By Sandi Durell
Yes, Barney Miller sings and more! He got his first break in “Bells Are Ringing” on Broadway in 1958 and just kept on going from there, then cast in “Anything Goes” (Billy Crocker), and in 1975 landed the role on ABC TV police comedy Barney Miller. Actually, Mr. Linden had dreams of becoming a big bandleader and toured with some of the greats, including Sammy Kaye, playing saxophone.
I had the opportunity to get to know more about Hal Linden when we spoke recently. It all began in the Army when he started “fiddling around with performing,” then used his G.I. Bill to go to the American Theater Wing to study acting, also taking singing lessons and dance classes. “But at the same time, I was making a living as a saxophone player instead of waiting tables.” He studied with Paul Mann and Lloyd Richards, whom he calls his acting gurus. “No, it wasn’t I think I’ll be an actor” . . . “any role I got was my favorite!” But he lucked out when, after one week as an understudy, he found himself opposite Judy Holliday on Broadway
Linden never touched his saxophone or clarinet for many years until recently when he began touring his nightclub act, which he’ll be bringing to the Café Carlyle, not only singing, but playing that clarinet. The show “has a lot of nostalgia” and so he was calling it “I’m Old Fashioned” until someone said, don’t! Since it’s more about surviving, it looks like it might have a new title, “I’m Still Here,” but . . . “we’ll see,” says Linden.
“I just got off the road. We did 60 performances of that show in the past 6 months in 40 states . . . It’s a surprise to people when they find Barney Miller is a singer and a musician.”
Hal Linden has surely had a multi-faceted, illustrious career. Does he prefer film, TV, theater? “All of the above . . . I get a lot of joy out of each. I’ve had a lot of flops in my career, but you put the same effort into the flops as into the successes. What I really enjoy most is rehearsing. You start from scratch with words on a page and finally produce a living character on a stage. Doesn’t matter where. That’s what I like most. It’s the one place where an actor is really creative. I honor it the most.”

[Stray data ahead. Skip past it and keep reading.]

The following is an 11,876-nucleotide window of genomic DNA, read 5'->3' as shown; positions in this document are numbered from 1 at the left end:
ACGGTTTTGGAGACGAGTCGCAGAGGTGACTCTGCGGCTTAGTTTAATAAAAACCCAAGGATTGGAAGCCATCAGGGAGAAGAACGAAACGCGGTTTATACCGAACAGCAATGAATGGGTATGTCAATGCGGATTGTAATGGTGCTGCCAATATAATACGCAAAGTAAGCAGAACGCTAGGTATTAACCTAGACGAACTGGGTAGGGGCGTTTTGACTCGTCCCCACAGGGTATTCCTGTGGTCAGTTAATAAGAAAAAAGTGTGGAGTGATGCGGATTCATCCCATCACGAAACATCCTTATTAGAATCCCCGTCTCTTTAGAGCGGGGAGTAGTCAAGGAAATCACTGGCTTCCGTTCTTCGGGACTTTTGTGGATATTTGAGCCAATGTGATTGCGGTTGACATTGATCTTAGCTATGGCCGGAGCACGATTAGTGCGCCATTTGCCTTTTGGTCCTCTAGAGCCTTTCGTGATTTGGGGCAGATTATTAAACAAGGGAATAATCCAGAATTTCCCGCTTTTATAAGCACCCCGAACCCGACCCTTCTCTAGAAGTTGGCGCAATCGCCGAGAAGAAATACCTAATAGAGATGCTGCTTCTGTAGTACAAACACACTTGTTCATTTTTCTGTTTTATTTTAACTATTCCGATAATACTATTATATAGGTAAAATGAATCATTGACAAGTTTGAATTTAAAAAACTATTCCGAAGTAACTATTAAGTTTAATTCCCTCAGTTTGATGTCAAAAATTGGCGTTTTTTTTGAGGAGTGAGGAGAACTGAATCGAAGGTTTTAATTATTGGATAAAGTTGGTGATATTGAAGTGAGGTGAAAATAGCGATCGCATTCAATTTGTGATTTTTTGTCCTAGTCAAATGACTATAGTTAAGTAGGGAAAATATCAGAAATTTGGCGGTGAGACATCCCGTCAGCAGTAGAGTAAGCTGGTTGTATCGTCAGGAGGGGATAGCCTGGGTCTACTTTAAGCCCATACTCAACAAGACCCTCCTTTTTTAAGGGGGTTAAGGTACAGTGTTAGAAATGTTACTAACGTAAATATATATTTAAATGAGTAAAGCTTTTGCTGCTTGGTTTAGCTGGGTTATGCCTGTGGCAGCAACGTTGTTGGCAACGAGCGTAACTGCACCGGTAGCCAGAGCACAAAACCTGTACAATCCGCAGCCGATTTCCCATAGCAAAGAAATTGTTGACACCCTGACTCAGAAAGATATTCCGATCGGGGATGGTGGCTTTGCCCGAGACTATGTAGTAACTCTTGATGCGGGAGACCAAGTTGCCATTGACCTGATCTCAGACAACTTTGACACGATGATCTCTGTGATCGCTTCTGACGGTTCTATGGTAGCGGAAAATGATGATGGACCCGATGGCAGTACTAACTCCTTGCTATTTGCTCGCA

Hal also discovered, through his touring travels, that no one lives in the sticks anymore. “They’ve all got internet, watching everything we do here in New York.” He’s proud of the fact that his show was so well received around the country and hoping for the same success here.
Does the intimacy of revealing oneself on a small stage such as Café Carlyle cause any discomfort? “Not at all,” says Hal. “My first half of the act is self revelatory . . . indeed the construction of the act as intended.”
In that small sumptuous Cafe Carlyle room, Hal Linden will have seven musicians. “My background is as a big band musician, so how do you do big band jazz without one? – I’ve got a Benny Goodman medley including Sing, Sing, Sing and it’ll sound like big band,” says Linden. Sounds like he’s come full circle, back where he began and never really left.
Mr. Linden still maintains his role as spokesman for the Jewish National Fund, leaving on a mission to Israel with them beginning of June.
But before then, we’ll all have the pleasure of seeing him at the elegant Café Carlyle beginning May 20th thru 24th at 8:45 pm. For tickets contact: www.TheCarlyle.com or 212 744-1600.